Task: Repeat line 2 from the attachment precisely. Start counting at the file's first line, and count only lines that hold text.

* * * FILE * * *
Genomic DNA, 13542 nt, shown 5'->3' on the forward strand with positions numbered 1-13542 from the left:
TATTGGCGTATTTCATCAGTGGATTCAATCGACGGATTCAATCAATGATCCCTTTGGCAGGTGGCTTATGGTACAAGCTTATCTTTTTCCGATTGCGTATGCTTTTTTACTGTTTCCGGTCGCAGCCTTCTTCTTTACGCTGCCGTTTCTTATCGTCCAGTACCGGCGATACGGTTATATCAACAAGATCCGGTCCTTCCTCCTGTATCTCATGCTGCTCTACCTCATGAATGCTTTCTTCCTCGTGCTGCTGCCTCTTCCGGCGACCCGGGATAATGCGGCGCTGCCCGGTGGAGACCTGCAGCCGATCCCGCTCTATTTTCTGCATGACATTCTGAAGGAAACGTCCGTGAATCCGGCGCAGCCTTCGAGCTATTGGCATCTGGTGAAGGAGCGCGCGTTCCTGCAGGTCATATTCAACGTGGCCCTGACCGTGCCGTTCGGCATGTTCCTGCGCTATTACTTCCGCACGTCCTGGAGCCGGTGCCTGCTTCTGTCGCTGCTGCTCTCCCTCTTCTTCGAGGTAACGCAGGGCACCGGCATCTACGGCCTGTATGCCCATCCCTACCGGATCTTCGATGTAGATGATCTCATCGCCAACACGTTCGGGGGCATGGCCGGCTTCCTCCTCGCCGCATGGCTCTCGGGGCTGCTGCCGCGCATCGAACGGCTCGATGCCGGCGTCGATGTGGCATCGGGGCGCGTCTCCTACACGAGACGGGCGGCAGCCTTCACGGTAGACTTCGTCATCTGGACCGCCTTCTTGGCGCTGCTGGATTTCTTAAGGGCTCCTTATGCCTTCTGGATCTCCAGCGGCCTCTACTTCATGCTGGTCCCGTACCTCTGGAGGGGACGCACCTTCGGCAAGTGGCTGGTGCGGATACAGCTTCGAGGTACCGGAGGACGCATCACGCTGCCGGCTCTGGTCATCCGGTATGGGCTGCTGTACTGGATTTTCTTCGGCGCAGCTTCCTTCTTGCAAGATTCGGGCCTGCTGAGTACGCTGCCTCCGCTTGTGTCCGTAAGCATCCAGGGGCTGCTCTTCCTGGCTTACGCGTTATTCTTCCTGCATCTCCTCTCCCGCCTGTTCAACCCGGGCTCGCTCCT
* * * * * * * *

TATTGGCGTATTTCATCAGTGGATTCAATCGACGGATTCAATCAATGATCCCTTTGGCAGGTGGCTTATGGTACAAGCTTATCTTTTTCCGATTGCGTATGCTTTTTTACTGTTTCCGGTCGCAGCCTTCTTCTTTACGCTGCCGTTTCTTATCGTCCAGTACCGGCGATACGGTTATATCAACAAGATCCGGTCCTTCCTCCTGTATCTCATGCTGCTCTACCTCATGAATGCTTTCTTCCTCGTGCTGCTGCCTCTTCCGGCGACCCGGGATAATGCGGCGCTGCCCGGTGGAGACCTGCAGCCGATCCCGCTCTATTTTCTGCATGACATTCTGAAGGAAACGTCCGTGAATCCGGCGCAGCCTTCGAGCTATTGGCATCTGGTGAAGGAGCGCGCGTTCCTGCAGGTCATATTCAACGTGGCCCTGACCGTGCCGTTCGGCATGTTCCTGCGCTATTACTTCCGCACGTCCTGGAGCCGGTGCCTGCTTCTGTCGCTGCTGCTCTCCCTCTTCTTCGAGGTAACGCAGGGCACCGGCATCTACGGCCTGTATGCCCATCCCTACCGGATCTTCGATGTAGATGATCTCATCGCCAACACGTTCGGGGGCATGGCCGGCTTCCTCCTCGCCGCATGGCTCTCGGGGCTGCTGCCGCGCATCGAACGGCTCGATGCCGGCGTCGATGTGGCATCGGGGCGCGTCTCCTACACGAGACGGGCGGCAGCCTTCACGGTAGACTTCGTCATCTGGACCGCCTTCTTGGCGCTGCTGGATTTCTTAAGGGCTCCTTATGCCTTCTGGATCTCCAGCGGCCTCTACTTCATGCTGGTCCCGTACCTCTGGAGGGGACGCACCTTCGGCAAGTGGCTGGTGCGGATACAGCTTCGAGGTACCGGAGGACGCATCACGCTGCCGGCTCTGGTCATCCGGTATGGGCTGCTGTACTGGATTTTCTTCGGCGCAGCTTCCTTCTTGCAAGATTCGGGCCTGCTGAGTACGCTGCCTCCGCTTGTGTCCGTAAGCATCCAGGGGCTGCTCTTCCTGGCTTACGCGTTATTCTTCCTGCATCTCCTCTCCCGCCTGTTCAACCCGGGCTCGCTCCT